“Workers like nurses, carers, supermarket staff and refuse collectors are playing a vital role in saving lives and keeping our country running, often at risk to themselves. It will be a slap in the face to many of these workers to see themselves classed as low skilled and unwelcome in Britain,” he added.
Temporary UK immigration route for lower skilled workers
Amid the ongoing coronavirus crisis, the director of policy and campaigns at the Recruitment & Employment Confederation (REC) Tom Hadley, urged the Home Office to introduce a ‘temporary UK immigration route.’
Hadley said: “This is not the right time to press ahead with reforms to the UK immigration system. The national effort needs to be focused on eliminating coronavirus, protecting jobs and getting the economy back on track.”
“This nation will recover from this crisis and ensuring that UK businesses have access to the workers they need will aid that recovery. From carers and cleaners to retail workers and drivers, the coronavirus pandemic is showing us how much we depend on people at all skill levels,” Hadley added.
“A temporary immigration route is essential for meeting the needs of every business in every sector of the economy. Post-Brexit and post-virus, this will help businesses succeed and support jobs and growth here in the UK,” Hadley stated.
Government seemingly ignores contribution of key workers
Despite widespread praise for so called low skilled workers, the government will seemingly ignore the contribution made by those risking their lives. A spokesperson for the government said: “Now that we have left the EU, free movement is coming to an end and we will be introducing a new points-based immigration system from January 2021.”
“We want to give employers as much time as possible to prepare for the new system that will bring in the best and brightest to the UK, which is why we have published this guidance at this time”, the spokesperson said.
“The government is committed to helping businesses through this difficult time. We have announced unprecedented support for businesses including £330 billion in business loans and guarantees, cash grants for small businesses, paying 80% of furloughed workers’ wages, business rates holidays and tax deferrals,” the spokesperson added.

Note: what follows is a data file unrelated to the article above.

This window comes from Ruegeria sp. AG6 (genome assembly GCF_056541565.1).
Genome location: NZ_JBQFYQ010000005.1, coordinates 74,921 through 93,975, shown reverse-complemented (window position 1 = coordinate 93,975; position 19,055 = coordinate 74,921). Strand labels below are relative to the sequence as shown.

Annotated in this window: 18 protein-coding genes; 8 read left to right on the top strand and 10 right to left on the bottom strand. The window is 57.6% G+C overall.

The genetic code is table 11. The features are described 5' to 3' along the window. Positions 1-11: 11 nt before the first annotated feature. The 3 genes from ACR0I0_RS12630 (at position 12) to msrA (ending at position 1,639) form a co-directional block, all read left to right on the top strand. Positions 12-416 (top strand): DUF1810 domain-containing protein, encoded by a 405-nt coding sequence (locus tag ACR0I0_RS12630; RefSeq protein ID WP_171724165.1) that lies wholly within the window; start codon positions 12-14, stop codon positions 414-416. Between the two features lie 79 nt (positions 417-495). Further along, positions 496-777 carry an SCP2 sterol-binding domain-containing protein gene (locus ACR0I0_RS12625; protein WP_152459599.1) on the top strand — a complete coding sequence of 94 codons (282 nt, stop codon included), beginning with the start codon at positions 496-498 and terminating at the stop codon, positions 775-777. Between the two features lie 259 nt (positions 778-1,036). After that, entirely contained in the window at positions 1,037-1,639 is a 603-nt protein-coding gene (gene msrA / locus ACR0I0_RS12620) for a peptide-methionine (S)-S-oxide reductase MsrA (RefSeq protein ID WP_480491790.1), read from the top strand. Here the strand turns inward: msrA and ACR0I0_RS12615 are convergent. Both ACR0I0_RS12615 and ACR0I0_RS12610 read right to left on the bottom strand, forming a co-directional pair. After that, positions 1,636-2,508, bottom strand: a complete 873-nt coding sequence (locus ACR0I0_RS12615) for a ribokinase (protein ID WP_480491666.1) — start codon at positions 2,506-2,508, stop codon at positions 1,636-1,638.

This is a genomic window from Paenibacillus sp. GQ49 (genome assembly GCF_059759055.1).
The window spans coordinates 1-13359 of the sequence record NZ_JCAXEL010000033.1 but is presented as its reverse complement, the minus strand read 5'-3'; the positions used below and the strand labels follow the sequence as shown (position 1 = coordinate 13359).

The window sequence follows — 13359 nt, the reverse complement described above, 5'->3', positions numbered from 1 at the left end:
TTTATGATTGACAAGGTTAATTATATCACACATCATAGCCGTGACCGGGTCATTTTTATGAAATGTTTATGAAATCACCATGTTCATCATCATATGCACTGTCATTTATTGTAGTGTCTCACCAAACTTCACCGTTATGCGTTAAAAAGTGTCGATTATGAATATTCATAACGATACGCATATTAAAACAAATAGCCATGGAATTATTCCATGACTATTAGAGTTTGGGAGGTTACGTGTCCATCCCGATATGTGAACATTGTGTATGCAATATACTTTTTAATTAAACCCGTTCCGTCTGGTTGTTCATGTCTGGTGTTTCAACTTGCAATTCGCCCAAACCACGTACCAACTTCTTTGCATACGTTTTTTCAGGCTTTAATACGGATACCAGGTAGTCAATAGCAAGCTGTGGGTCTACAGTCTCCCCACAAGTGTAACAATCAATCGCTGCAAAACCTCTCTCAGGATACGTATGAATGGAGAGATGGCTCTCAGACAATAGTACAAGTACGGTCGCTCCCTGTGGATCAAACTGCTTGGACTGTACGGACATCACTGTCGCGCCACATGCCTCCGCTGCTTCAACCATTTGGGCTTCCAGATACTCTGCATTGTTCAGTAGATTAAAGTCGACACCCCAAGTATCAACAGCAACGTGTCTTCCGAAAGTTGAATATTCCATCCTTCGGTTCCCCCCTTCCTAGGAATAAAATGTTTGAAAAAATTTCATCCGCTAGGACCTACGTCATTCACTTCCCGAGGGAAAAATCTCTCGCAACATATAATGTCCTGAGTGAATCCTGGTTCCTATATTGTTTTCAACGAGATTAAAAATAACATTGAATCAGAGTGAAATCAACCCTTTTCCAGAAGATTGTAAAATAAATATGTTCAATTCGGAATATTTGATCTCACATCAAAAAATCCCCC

An opinion piece written in The Guardian by Maya Goodfellow, says that ‘all the encouragement we’re being given to clap NHS frontline workers, supermarket staff and more, will all be hollow if harsh new rules are not reassessed.’
Contribution of migrants should be recognised and remembered
Goodfellow said: Millions of key workers in the UK are migrants – approximately 23% of all hospital staff, including 29% of doctors and 18% of nurses, 20% of agricultural workers, more than 40% of food production workers and 18% of care workers, rising to 59% in London. These are the human beings who, for decades, politicians have blamed for holding down wages, ruining “British culture”.
“The sacrifices people are making should be recognised and remembered. But their humanity should not depend on how they help us”, Goodfellow said.
Coronavirus in the UK
UK Prime Minister Boris Johnson has been discharged after spending seven days in hospital, three of which were in intensive care. Johnson has heaped praise on NHS workers, while personally thanking those who cared for him, saying ‘I have no doubt that the care of those tending to me saved my life.’
As the UK enters its fourth week on lockdown, as of 13 April, the coronavirus death toll has reached 10,612. Coronavirus lockdown measures are set to be reviewed on 16 April, however, many anticipate that the measures are set to stay in place for several more weeks.
Latest coronavirus updates, visa and immigration restrictions